Although the first Japanese House song was released in February this year, Bain has been making music for more than half her life. “I remember being like ‘Dad – can you teach me something?’ He’d teach me something on the acoustic guitar and I’d be like ‘it doesn’t sound heavy enough’. So he taught me ‘Stairway to Heaven’ and loads of ACDC shit”. From there, she got into The Beatles, Frankie Vallie, The Four Seasons, and The Beach Boys – who she credits for getting her into the harmonic sound you hear on The Japanese House releases. Putting on a faux and elongating American accent, she describes Brian Wilson as “pretty rad”. Bain has been in bands before The Japanese House too. In year 6, Bain and some friends recorded four “Avril Lavigne inspired songs” (“We had a song called ‘Teenage Love’ and we were only ten”) and at secondary school, she would hide in a cupboard in her form room and write songs with another friend. “We wrote one called ‘See You Next Tuesday’ and didn’t realize it meant cunt”, she laughs, “we were asked to play a song in assembly and our head of year turned the amp off”. As time passed, Bain began to play live shows outside her school – performing under the names Cubs and Leon. And it’s here that divine intervention happened.
Bain was booked to play at London’s Camden Barfly one night a few years ago. But in the end she couldn’t perform as she was sick. Interested to see if her name continued to appear on the venue’s listings page, she went on their website to see that The 1975 were playing later that month. “I knew my friends liked them – so we went to see them”, she says. After the show finished, Matty from the 1975 ran after one of Bain’s friends. He “asked her for a cigarette and then, like, kissed her or something”. Bain’s friend and Matty started dating. She played him Bain’s music - and he showed it to his record label Dirty Hit, who then signed her up. It all happened from a teenage snog outside the Barfly.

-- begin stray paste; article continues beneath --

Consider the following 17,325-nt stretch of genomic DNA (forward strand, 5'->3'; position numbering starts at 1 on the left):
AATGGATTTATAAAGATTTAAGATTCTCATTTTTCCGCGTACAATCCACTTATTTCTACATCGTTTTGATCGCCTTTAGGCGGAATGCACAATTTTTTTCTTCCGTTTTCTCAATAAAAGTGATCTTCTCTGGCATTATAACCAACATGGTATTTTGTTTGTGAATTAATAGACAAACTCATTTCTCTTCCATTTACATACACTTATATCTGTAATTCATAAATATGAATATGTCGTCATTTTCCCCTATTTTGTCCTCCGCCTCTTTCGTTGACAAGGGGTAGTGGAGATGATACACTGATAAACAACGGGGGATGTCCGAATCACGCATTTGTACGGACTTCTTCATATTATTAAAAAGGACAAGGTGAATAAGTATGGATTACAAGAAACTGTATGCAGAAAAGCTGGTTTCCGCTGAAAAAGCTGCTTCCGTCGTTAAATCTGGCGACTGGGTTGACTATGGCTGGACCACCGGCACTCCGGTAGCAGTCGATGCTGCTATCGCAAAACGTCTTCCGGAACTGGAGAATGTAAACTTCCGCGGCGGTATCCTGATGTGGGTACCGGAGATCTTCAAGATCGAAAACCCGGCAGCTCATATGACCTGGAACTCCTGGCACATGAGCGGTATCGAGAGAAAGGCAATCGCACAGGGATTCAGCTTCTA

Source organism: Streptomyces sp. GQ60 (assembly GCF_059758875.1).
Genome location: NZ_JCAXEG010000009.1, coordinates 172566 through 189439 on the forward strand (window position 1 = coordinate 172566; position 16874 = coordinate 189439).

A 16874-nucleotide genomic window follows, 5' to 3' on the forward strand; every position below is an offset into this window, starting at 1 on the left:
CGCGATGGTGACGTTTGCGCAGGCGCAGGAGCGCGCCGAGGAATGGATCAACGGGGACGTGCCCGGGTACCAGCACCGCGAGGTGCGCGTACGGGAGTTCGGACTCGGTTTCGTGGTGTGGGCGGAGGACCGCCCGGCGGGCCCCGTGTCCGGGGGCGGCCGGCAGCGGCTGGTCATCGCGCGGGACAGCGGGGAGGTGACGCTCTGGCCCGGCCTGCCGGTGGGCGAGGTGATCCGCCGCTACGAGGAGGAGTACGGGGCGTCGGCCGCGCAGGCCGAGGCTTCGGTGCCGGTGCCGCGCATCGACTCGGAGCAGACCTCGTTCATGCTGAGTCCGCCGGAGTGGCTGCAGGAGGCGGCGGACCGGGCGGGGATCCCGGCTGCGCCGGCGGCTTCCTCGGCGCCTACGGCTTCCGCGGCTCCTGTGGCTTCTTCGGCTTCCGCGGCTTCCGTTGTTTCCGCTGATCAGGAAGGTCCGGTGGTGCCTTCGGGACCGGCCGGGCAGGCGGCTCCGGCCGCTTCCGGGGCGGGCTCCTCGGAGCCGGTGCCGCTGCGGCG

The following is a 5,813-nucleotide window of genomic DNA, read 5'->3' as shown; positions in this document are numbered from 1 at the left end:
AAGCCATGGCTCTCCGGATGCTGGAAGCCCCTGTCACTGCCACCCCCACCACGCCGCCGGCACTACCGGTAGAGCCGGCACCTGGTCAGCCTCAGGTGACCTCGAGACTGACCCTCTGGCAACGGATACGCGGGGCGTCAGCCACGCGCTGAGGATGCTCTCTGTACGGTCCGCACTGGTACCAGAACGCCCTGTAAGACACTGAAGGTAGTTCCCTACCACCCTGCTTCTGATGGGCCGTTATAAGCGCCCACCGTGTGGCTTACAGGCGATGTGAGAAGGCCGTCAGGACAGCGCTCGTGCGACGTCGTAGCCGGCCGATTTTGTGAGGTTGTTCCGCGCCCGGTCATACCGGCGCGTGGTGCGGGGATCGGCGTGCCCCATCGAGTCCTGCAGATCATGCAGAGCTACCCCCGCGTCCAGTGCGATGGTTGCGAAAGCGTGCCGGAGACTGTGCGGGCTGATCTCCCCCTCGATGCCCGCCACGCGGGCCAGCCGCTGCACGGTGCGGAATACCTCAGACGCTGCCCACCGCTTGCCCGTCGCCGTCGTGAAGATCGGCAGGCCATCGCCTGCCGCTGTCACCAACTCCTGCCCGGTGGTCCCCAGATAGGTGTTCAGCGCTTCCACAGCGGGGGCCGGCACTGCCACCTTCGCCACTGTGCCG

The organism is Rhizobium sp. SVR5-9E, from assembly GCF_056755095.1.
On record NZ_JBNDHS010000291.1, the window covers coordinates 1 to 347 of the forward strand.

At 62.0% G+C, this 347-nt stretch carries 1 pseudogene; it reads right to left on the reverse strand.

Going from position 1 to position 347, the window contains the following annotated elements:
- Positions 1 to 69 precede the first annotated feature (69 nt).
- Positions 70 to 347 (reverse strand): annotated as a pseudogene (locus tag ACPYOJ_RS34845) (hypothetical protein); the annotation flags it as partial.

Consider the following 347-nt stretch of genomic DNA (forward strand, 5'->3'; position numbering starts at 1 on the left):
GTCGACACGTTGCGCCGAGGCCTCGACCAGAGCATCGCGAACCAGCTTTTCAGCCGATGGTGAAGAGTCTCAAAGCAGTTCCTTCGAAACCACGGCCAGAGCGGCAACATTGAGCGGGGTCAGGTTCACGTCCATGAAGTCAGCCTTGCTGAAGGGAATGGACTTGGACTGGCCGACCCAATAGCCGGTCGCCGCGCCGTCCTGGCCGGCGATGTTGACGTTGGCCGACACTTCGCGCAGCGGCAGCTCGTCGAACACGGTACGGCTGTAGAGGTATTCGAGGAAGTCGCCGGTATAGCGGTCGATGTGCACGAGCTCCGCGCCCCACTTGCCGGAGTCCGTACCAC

Bain and Dirty Hit spent the next two years developing what is now The Japanese House. Essentially what this means is: the label allowed her the time to be creative. Instead of going to Goldsmiths university to study English and Politics, Dirty Hit facilitated Bain living in London without the need to earn a wage. They also helped her creatively too. Like sending her to Iceland to shoot the photos that litter her Instagram and EP artwork - which seem to have a running theme. Between tracks like “Letter By The Water”, “Pools to Bathe In” and “Cool Blue” and Instagrammed photographs of the ocean, beside a canal, the sky, and several waterfalls, there’s a running thread that links back to water or the colour blue.
“I always write about water”, Bain says. “Like ‘Cool Blue’ – there was rain outside my window. I recorded the rain and tried to time my guitars with the rain”. Yet she doesn’t know why it’s a theme in her songs. I suggest it’s because water is cleansing; that it can keep you calm: which are two things I get from listening to The Japanese House. “Thank you”, she replies. We both know though that while The Japanese House songs are soothing, they’re not about a relaxing or calming situation. Rather it’s the opposite – The Japanese House songs can be about traumatic and nerve-wracking experiences.